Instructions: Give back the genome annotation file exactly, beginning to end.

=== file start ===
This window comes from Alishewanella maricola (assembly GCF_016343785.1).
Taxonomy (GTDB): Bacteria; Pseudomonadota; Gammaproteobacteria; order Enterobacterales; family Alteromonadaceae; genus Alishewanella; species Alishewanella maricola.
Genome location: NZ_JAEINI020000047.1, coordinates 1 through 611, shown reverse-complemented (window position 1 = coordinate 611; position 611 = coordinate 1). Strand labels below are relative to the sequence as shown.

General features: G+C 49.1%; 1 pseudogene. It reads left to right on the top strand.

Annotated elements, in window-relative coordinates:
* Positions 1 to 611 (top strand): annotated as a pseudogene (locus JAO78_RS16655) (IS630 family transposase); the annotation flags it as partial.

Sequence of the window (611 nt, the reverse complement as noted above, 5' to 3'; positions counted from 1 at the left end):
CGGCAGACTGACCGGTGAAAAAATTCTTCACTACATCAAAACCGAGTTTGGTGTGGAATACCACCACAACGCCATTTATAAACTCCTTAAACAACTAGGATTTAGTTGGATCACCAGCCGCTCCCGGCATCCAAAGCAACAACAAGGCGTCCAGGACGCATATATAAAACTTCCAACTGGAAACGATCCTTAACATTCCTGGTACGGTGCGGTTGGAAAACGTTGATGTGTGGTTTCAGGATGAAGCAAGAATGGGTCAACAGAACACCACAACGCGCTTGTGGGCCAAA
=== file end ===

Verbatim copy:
This window comes from Alishewanella maricola (assembly GCF_016343785.1).
Taxonomy (GTDB): Bacteria; Pseudomonadota; Gammaproteobacteria; order Enterobacterales; family Alteromonadaceae; genus Alishewanella; species Alishewanella maricola.
Genome location: NZ_JAEINI020000047.1, coordinates 1 through 611, shown reverse-complemented (window position 1 = coordinate 611; position 611 = coordinate 1). Strand labels below are relative to the sequence as shown.

General features: G+C 49.1%; 1 pseudogene. It reads left to right on the top strand.

Annotated elements, in window-relative coordinates:
* Positions 1 to 611 (top strand): annotated as a pseudogene (locus JAO78_RS16655) (IS630 family transposase); the annotation flags it as partial.

Sequence of the window (611 nt, the reverse complement as noted above, 5' to 3'; positions counted from 1 at the left end):
CGGCAGACTGACCGGTGAAAAAATTCTTCACTACATCAAAACCGAGTTTGGTGTGGAATACCACCACAACGCCATTTATAAACTCCTTAAACAACTAGGATTTAGTTGGATCACCAGCCGCTCCCGGCATCCAAAGCAACAACAAGGCGTCCAGGACGCATATATAAAACTTCCAACTGGAAACGATCCTTAACATTCCTGGTACGGTGCGGTTGGAAAACGTTGATGTGTGGTTTCAGGATGAAGCAAGAATGGGTCAACAGAACACCACAACGCGCTTGTGGGCCAAA